Thank you, Mark Morris, fish merchant, on The Fish Market: Inside Billingsgate (BBC2). Thank you for standing up and telling it like it is, saying what no one else has the cojones to say: that pollock's bollocks.
He says it better. A few years ago no one wanted pollock. You couldn't give it away. Then Gordon Ramsay and Hugh Fearnley-Whittingstall told us we had to eat pollock instead of cod, because it was more sustainable. And because these men were on the television we did what we were told. Now, as well as making more money than cod does, it's going short. Which is daft, says Mark.
"That's a pollock," he says, holding one up. "Lovely piece of fish, lovely bright colours, that sort of thing. Tastes like shit. Then you get cod [holds up a cod]. That's a fish that's been swimming in the North Atlantic, feeding on the right products, since the day it was born. If that's a human being, that goes to the gym every day, yeah? It eats all the right foods. It probably drives a Porsche, right? [Goes back to the pollock] This – pollock – is sitting at home on the settee, in a tracksuit, watching Jeremy Kyle, eating a burger."
I'm not sure I'd totally trust Mark on the environmental stuff. But he's dead right about pollock being flabby and rubbish and tasting like shit.
Mark's not even the main star of this excellent fly-on-a-piece-of-fish documentary about an old London institution struggling to keep up in a changing world. That's Roger Barton, also an old London institution – and an old rogue, albeit a lovable one – struggling to keep up in a changing world. It's not just the dwindling fish stocks, the general economic gloom, and the fact that supermarkets bypass Billingsgate altogether and go straight to source; it's that people now want their fish to be fresh (most of the flies seem to be on Roger's fish). "All this date nonsense has come in the last 10 years," he moans. "As far as I know, no one's died of fish poisoning."
Roger wears a straw boater and a bluetooth earpiece, even when he's on the landline. That seems about right – he's making an effort to keep up, to move with the times, but he doesn't quite get it. It's not only Roger's relevance that's questionable, but Billingsgate's itself. Now his out-of-date fish is being investigated by the inspectors. "The world's changing, maybe I'm too old", he says. We leave him, walking sadly across the market floor, to the Chorus of Hebrew Slaves from Nabucco. Because this is a posh doc, with a soundtrack of Italian opera. Which actually goes very well with the fish, like a crisp pinot grigio.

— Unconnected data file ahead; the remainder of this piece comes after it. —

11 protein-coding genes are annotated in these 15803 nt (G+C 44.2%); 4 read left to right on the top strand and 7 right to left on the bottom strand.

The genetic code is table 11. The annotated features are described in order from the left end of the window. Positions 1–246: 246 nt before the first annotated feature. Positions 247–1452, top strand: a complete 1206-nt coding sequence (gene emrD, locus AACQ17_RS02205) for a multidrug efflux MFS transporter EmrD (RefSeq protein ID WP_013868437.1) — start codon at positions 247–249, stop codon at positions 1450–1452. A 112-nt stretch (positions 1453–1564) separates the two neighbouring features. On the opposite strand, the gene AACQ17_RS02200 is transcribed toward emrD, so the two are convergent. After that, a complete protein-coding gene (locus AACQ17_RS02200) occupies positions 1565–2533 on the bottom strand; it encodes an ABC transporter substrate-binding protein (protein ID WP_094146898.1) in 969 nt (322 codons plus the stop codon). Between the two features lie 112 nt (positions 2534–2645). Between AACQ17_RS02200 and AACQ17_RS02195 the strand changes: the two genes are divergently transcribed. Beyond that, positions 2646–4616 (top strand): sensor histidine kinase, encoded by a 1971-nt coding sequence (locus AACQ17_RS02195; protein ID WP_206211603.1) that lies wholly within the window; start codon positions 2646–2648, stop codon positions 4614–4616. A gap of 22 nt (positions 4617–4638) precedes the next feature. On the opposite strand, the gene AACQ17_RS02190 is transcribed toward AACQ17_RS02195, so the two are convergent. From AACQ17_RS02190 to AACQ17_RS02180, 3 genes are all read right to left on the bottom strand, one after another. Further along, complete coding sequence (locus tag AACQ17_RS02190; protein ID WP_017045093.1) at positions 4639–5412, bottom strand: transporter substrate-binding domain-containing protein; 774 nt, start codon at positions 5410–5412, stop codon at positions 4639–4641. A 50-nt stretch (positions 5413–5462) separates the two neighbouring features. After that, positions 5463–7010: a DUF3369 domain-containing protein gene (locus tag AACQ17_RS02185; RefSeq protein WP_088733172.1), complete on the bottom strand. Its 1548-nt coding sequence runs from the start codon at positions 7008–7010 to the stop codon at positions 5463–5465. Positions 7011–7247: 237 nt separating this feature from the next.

One little thing. That box of razor clams, the only one in the market, which Roger wants to keep a secret, but then it breaks open … Did it though? Break open? Just like that? Or was that just a teeny bit staged? I'm just asking, that's all. They were probably off anyway.
Otherwise, lovely – a touching portrait of an amazing place with brilliant characters. And now we know who it is who watches Jeremy Kyle: pollocks. Appropriately.
So farewell, House (Sky1). Everybody Dies – episode number 177! – is the last. Not the greatest finale to a brilliant show. Maybe it's too ambitious for an hour of television; they're trying to cram in too much. House wakes up in a burning building, next to the body of a dead patient. He discusses the case with his subconscious, which takes the form of various characters from the House back catalogue – Lawrence Kutner, Amber Volakis, Stacy Warner, Allison Cameron. It's a way of saying some goodbyes, I guess, a curtain call, but four different personae for one subconscious, that's a big ask. And you need to be pretty much on top of the entire eight seasons to know exactly what's going on.
House is wrestling with his own demons too, deciding whether to try to get out of there alive. It's an interesting situation, one I'm sure everyone has wondered about – if people think you've died in something (like a fire) but you hadn't, would you run away and start again? It would certainly be tempting.
That's what House does. After the funeral (more curtain calls) comes the resurrection. And he's off on a mid-life crisis motorcycling holiday with best (only) mate Wilson. OK, end-of-life crisis for Wilson, because he's dying of cancer, and beginning-of-life crisis for House, because he's starting over. But even so, they're outside, it's bright and sunny, there's a feeling of optimism … well, not so much for Wilson of course. But for House it's almost like everything's going to be fine. And that doesn't seem quite right.
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